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Cork Flooring Installation: PRO or DIY?

Evora Pallets  Cork - Urban Print Collection - Floating Floor / SKU: 10104591

Evora Pallets Cork – Urban Print Collection – Floating Floor / SKU: 10104591

If you’re interested in eco-friendly flooring, cork is one of the top choices out there. In addition to being gentler on Mother Nature, cork flooring also offers easy maintenance and excellent sound absorption. It’s even warm and soft under your feet for extra comfort, and its thermal properties can help alleviate your heating costs in winter.

With all these pretty awesome perks, it’s no wonder more homeowners are choosing cork when they want to update their floors. Cork is moderately priced, so you may be considering getting some extra savings by installing it yourself. However, before you embark on DIY cork flooring installation, there are some important factors to consider. Read through this guide to find out whether you should hire professionals to get the job done instead.

Do You Have the Correct Tools and Materials Needed?


Installing your own floors gives many homeowners a sense of pride. Of course, they also hope they’ll be able to save some serious cash by doing things on their own rather than hiring professionals. While you won’t have to pay for labor costs with a DIY installation, you will have to pay for any gear you don’t already have on hand.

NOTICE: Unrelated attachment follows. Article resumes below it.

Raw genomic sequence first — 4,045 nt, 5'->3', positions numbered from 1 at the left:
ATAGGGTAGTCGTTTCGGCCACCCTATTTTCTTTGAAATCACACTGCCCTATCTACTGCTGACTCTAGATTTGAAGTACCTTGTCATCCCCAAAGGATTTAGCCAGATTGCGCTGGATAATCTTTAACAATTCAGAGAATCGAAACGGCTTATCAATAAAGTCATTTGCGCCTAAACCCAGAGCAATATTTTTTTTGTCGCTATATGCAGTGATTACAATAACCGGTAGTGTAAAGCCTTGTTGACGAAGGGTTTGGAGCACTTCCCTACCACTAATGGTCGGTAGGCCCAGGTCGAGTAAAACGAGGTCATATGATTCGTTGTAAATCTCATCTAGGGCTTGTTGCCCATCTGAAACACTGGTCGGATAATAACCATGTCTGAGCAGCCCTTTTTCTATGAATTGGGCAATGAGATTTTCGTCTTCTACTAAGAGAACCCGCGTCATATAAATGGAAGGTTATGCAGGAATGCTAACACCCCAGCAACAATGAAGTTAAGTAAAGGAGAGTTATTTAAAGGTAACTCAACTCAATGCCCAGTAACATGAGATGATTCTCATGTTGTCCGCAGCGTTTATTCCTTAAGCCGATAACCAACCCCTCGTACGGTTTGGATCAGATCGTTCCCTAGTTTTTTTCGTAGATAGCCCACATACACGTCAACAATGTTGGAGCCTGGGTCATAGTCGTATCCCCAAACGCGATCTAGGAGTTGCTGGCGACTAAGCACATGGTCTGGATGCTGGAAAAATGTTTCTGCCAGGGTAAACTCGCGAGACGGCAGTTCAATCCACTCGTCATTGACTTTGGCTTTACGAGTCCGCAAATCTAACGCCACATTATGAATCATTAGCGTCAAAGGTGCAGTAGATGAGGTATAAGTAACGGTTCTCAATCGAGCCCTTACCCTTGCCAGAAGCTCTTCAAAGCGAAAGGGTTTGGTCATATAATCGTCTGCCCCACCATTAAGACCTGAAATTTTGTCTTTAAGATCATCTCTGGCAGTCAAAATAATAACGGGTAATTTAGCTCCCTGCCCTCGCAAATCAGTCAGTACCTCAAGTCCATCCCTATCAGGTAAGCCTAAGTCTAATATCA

Unfortunately, there are many tools and materials for cork flooring installation. That means the costs will add up quickly, especially if you aren’t a homeowner who already has an extensive set of tools lying around. Here’s what you’ll need if you do plan to tackle your cork floor installation DIY-style:

  • Floor leveler
  • Orbital sander
  • Laser line
  • Adhesive
  • Mortar
  • Water-based polyurethane sealer
  • Liquid acrylic casting material and catalyst
  • Painter’s tape
  • Respirator mask
  • Rubber gloves
  • Paint tray
  • Paintbrush
  • Paint roller
  • Heavy floor roller
  • Bucket
  • Tape measure
  • Pencil
  • Utility knife
  • Sanding pad
  • Medium-grit sandpaper.

Do You Know How to Prep the Floor?

Cork flooring takes a lot of prep time to install correctly. First, you’ll need to measure the room accurately and plot how you’ll install the cork tiles or planks in the space. Be sure to account for any decorative border you plan to include. In addition, be sure to buy at least 10 percent extra square footage of cork flooring to account for any cuts or mistakes along the way.

Measuring and planning out the installation is something most homeowners can tackle, but prepping the subfloor is much more complex. If this step is not completed correctly, it can lead to serious damage to your cork flooring and very uneven floors. This is part of the reason professionals are generally recommended for cork floor installation.

To prep the old floor, you’ll need to use a professional-grade floor leveler (DIYers should try to rent this equipment rather than buying it to save money). This will help you apply the floor filler throughout any seams or depressions. Once the filler is applied, it’s time to fine-tune it by sanding away any ridges or uneven spots.